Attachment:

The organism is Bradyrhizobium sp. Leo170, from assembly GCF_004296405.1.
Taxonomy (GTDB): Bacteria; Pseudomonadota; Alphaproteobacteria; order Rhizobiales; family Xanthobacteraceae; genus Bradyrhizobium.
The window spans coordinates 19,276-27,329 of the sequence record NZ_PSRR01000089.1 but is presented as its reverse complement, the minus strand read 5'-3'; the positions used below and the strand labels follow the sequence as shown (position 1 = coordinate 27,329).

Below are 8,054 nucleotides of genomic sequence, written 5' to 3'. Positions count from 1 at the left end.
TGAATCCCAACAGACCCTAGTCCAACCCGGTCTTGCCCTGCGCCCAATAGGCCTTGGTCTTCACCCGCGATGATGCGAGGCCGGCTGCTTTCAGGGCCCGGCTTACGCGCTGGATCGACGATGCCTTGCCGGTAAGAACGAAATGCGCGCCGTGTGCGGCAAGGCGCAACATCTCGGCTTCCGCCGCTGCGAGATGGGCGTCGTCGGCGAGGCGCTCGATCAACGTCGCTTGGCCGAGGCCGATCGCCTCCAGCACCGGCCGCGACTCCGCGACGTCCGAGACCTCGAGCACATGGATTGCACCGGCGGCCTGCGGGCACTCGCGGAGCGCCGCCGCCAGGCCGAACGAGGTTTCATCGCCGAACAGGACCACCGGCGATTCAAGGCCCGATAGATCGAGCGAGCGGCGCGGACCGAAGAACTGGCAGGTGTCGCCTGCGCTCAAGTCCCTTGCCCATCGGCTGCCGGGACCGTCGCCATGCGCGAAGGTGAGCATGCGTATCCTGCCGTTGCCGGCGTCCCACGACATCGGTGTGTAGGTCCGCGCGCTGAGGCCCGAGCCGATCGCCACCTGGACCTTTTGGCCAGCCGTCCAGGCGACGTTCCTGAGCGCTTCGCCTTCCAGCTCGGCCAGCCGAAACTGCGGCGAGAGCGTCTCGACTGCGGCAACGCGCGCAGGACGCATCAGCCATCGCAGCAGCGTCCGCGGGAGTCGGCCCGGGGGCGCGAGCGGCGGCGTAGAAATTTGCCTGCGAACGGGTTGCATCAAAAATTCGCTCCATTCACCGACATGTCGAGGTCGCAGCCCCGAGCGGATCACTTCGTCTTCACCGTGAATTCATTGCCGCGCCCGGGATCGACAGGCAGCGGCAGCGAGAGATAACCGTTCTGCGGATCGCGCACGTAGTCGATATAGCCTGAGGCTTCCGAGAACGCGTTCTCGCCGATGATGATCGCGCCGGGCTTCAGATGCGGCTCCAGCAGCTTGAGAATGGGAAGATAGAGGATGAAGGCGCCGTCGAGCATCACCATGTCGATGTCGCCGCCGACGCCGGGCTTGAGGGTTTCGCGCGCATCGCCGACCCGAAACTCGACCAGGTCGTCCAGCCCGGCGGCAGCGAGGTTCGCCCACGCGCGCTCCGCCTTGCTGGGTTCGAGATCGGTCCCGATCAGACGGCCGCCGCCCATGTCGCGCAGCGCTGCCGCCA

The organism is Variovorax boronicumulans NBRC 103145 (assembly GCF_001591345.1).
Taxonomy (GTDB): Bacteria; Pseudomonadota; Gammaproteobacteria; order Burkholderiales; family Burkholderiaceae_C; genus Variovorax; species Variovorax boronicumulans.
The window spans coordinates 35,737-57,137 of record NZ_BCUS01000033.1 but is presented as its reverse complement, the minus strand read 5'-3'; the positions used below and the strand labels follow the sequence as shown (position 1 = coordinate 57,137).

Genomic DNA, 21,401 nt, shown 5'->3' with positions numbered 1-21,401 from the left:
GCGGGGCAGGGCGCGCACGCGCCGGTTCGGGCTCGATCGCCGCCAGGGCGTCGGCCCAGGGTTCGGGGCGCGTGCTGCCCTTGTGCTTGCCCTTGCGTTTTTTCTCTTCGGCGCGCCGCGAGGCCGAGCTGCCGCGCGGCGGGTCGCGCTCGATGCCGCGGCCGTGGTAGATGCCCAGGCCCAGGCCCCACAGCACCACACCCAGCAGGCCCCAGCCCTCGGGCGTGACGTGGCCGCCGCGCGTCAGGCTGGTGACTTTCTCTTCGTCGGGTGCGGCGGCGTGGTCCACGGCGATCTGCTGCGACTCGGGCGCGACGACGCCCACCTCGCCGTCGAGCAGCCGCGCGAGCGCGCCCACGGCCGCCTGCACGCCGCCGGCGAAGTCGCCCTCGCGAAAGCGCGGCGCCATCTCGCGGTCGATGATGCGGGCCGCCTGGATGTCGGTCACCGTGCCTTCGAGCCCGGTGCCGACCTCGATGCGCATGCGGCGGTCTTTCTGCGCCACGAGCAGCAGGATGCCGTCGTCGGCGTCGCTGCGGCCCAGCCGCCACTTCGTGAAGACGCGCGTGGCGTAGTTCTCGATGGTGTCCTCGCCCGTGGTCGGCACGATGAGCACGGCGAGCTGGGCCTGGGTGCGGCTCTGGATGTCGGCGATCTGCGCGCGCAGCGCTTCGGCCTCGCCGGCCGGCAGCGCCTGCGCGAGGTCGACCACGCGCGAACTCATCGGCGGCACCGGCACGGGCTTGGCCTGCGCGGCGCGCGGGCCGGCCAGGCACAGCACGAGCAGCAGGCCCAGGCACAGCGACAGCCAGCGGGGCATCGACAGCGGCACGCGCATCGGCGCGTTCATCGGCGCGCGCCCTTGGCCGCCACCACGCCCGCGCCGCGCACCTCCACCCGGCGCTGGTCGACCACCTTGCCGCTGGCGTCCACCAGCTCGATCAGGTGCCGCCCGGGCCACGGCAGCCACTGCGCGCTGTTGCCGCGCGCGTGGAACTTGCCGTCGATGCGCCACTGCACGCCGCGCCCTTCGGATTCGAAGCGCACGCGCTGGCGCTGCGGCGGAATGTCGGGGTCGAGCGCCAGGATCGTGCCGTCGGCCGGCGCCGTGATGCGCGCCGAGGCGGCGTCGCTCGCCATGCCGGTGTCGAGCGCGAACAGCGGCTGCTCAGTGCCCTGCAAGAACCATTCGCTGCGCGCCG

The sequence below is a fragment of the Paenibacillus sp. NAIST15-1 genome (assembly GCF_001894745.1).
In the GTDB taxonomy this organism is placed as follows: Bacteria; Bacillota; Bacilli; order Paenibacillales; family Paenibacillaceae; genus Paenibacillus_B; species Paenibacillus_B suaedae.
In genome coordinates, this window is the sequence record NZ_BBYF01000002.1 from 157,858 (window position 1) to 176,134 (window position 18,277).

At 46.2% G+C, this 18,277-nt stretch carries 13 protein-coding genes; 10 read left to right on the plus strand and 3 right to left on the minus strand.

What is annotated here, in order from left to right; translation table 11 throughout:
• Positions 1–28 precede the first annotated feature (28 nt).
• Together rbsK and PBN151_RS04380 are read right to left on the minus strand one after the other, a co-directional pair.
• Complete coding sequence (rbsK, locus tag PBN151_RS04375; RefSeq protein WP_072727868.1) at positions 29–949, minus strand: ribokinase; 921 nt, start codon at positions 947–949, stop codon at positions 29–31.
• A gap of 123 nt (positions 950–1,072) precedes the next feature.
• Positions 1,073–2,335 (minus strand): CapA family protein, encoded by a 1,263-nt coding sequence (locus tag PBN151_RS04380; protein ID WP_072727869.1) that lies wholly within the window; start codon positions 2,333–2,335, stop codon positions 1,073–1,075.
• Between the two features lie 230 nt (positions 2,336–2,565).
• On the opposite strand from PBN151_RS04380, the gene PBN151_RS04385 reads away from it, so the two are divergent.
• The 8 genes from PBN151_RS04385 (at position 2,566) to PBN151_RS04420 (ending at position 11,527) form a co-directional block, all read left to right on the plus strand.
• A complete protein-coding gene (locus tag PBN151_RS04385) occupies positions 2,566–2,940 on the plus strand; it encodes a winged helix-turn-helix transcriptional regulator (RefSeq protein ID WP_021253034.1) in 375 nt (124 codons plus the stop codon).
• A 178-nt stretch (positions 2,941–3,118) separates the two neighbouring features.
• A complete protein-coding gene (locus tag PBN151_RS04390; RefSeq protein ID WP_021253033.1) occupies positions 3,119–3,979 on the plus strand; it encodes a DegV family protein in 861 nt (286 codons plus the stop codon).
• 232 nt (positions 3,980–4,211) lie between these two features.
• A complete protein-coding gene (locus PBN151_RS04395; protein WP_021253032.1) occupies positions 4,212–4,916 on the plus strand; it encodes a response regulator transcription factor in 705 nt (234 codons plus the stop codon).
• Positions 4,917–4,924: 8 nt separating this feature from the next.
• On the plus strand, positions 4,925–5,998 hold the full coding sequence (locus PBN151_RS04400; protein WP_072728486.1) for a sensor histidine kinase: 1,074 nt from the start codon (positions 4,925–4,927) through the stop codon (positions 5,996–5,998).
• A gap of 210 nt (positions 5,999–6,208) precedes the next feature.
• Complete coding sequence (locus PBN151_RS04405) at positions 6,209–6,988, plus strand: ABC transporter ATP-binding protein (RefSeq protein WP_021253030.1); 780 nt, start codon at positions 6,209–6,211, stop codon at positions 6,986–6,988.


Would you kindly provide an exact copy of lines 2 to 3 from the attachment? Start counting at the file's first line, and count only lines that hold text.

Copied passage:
Taxonomy (GTDB): Bacteria; Pseudomonadota; Alphaproteobacteria; order Rhizobiales; family Xanthobacteraceae; genus Bradyrhizobium.
The window spans coordinates 19,276-27,329 of the sequence record NZ_PSRR01000089.1 but is presented as its reverse complement, the minus strand read 5'-3'; the positions used below and the strand labels follow the sequence as shown (position 1 = coordinate 27,329).